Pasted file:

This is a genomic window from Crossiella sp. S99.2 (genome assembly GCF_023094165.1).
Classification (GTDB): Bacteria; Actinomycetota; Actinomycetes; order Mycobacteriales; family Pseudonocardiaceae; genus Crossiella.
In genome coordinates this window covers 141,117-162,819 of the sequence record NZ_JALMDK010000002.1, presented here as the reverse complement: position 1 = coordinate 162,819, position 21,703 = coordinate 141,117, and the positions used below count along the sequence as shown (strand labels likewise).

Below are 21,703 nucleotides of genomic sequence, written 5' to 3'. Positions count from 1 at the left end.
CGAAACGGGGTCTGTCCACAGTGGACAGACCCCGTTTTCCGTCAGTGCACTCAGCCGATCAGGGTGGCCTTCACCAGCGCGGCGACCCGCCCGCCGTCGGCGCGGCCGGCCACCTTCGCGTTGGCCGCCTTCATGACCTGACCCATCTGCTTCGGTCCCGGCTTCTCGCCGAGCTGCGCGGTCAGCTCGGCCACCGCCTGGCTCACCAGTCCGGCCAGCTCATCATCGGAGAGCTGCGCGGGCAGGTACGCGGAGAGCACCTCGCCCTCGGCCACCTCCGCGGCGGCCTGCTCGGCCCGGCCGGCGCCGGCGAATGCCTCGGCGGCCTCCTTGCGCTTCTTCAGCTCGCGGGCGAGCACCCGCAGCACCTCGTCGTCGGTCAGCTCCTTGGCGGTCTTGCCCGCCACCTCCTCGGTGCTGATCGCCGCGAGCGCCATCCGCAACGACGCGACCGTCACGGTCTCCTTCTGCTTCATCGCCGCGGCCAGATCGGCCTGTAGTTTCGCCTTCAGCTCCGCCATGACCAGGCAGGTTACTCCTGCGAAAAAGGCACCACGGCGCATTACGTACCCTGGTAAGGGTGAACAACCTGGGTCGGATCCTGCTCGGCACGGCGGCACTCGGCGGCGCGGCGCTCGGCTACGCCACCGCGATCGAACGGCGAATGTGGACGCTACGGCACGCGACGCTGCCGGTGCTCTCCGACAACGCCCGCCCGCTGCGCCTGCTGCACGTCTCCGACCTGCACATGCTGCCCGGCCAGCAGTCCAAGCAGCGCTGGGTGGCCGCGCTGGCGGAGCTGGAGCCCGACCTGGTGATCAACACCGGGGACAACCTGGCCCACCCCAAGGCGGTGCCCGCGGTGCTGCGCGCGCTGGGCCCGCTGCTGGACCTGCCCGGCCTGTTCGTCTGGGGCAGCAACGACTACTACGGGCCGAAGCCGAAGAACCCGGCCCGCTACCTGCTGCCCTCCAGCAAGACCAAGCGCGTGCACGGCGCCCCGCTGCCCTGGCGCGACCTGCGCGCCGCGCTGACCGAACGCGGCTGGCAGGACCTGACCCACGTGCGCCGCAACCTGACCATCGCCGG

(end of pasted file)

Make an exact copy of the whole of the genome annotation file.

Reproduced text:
This is a genomic window from Crossiella sp. S99.2 (genome assembly GCF_023094165.1).
Classification (GTDB): Bacteria; Actinomycetota; Actinomycetes; order Mycobacteriales; family Pseudonocardiaceae; genus Crossiella.
In genome coordinates this window covers 141,117-162,819 of the sequence record NZ_JALMDK010000002.1, presented here as the reverse complement: position 1 = coordinate 162,819, position 21,703 = coordinate 141,117, and the positions used below count along the sequence as shown (strand labels likewise).

Below are 21,703 nucleotides of genomic sequence, written 5' to 3'. Positions count from 1 at the left end.
CGAAACGGGGTCTGTCCACAGTGGACAGACCCCGTTTTCCGTCAGTGCACTCAGCCGATCAGGGTGGCCTTCACCAGCGCGGCGACCCGCCCGCCGTCGGCGCGGCCGGCCACCTTCGCGTTGGCCGCCTTCATGACCTGACCCATCTGCTTCGGTCCCGGCTTCTCGCCGAGCTGCGCGGTCAGCTCGGCCACCGCCTGGCTCACCAGTCCGGCCAGCTCATCATCGGAGAGCTGCGCGGGCAGGTACGCGGAGAGCACCTCGCCCTCGGCCACCTCCGCGGCGGCCTGCTCGGCCCGGCCGGCGCCGGCGAATGCCTCGGCGGCCTCCTTGCGCTTCTTCAGCTCGCGGGCGAGCACCCGCAGCACCTCGTCGTCGGTCAGCTCCTTGGCGGTCTTGCCCGCCACCTCCTCGGTGCTGATCGCCGCGAGCGCCATCCGCAACGACGCGACCGTCACGGTCTCCTTCTGCTTCATCGCCGCGGCCAGATCGGCCTGTAGTTTCGCCTTCAGCTCCGCCATGACCAGGCAGGTTACTCCTGCGAAAAAGGCACCACGGCGCATTACGTACCCTGGTAAGGGTGAACAACCTGGGTCGGATCCTGCTCGGCACGGCGGCACTCGGCGGCGCGGCGCTCGGCTACGCCACCGCGATCGAACGGCGAATGTGGACGCTACGGCACGCGACGCTGCCGGTGCTCTCCGACAACGCCCGCCCGCTGCGCCTGCTGCACGTCTCCGACCTGCACATGCTGCCCGGCCAGCAGTCCAAGCAGCGCTGGGTGGCCGCGCTGGCGGAGCTGGAGCCCGACCTGGTGATCAACACCGGGGACAACCTGGCCCACCCCAAGGCGGTGCCCGCGGTGCTGCGCGCGCTGGGCCCGCTGCTGGACCTGCCCGGCCTGTTCGTCTGGGGCAGCAACGACTACTACGGGCCGAAGCCGAAGAACCCGGCCCGCTACCTGCTGCCCTCCAGCAAGACCAAGCGCGTGCACGGCGCCCCGCTGCCCTGGCGCGACCTGCGCGCCGCGCTGACCGAACGCGGCTGGCAGGACCTGACCCACGTGCGCCGCAACCTGACCATCGCCGG